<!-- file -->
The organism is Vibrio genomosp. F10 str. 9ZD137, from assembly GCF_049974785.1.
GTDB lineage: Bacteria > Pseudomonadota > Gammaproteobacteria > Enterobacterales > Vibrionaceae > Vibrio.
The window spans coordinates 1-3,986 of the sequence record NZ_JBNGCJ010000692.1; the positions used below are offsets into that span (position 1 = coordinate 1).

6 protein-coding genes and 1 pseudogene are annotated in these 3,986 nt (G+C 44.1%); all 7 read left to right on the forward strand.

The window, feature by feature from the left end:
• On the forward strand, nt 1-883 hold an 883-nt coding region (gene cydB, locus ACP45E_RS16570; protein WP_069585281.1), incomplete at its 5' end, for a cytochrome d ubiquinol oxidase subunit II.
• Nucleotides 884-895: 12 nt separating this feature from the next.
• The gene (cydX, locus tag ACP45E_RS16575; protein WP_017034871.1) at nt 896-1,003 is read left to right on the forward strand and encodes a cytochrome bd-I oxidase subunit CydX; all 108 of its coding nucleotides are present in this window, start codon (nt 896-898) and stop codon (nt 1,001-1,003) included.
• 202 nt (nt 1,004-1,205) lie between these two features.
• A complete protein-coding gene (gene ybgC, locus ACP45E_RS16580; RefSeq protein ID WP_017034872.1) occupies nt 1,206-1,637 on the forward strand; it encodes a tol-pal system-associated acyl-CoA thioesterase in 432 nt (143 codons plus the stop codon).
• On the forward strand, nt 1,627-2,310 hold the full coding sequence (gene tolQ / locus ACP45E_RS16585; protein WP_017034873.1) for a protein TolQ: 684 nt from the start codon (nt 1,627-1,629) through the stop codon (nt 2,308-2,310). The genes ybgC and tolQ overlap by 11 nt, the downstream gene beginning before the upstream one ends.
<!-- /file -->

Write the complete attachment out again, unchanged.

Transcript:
The organism is Vibrio genomosp. F10 str. 9ZD137, from assembly GCF_049974785.1.
GTDB lineage: Bacteria > Pseudomonadota > Gammaproteobacteria > Enterobacterales > Vibrionaceae > Vibrio.
The window spans coordinates 1-3,986 of the sequence record NZ_JBNGCJ010000692.1; the positions used below are offsets into that span (position 1 = coordinate 1).

6 protein-coding genes and 1 pseudogene are annotated in these 3,986 nt (G+C 44.1%); all 7 read left to right on the forward strand.

The window, feature by feature from the left end:
• On the forward strand, nt 1-883 hold an 883-nt coding region (gene cydB, locus ACP45E_RS16570; protein WP_069585281.1), incomplete at its 5' end, for a cytochrome d ubiquinol oxidase subunit II.
• Nucleotides 884-895: 12 nt separating this feature from the next.
• The gene (cydX, locus tag ACP45E_RS16575; protein WP_017034871.1) at nt 896-1,003 is read left to right on the forward strand and encodes a cytochrome bd-I oxidase subunit CydX; all 108 of its coding nucleotides are present in this window, start codon (nt 896-898) and stop codon (nt 1,001-1,003) included.
• 202 nt (nt 1,004-1,205) lie between these two features.
• A complete protein-coding gene (gene ybgC, locus ACP45E_RS16580; RefSeq protein ID WP_017034872.1) occupies nt 1,206-1,637 on the forward strand; it encodes a tol-pal system-associated acyl-CoA thioesterase in 432 nt (143 codons plus the stop codon).
• On the forward strand, nt 1,627-2,310 hold the full coding sequence (gene tolQ / locus ACP45E_RS16585; protein WP_017034873.1) for a protein TolQ: 684 nt from the start codon (nt 1,627-1,629) through the stop codon (nt 2,308-2,310). The genes ybgC and tolQ overlap by 11 nt, the downstream gene beginning before the upstream one ends.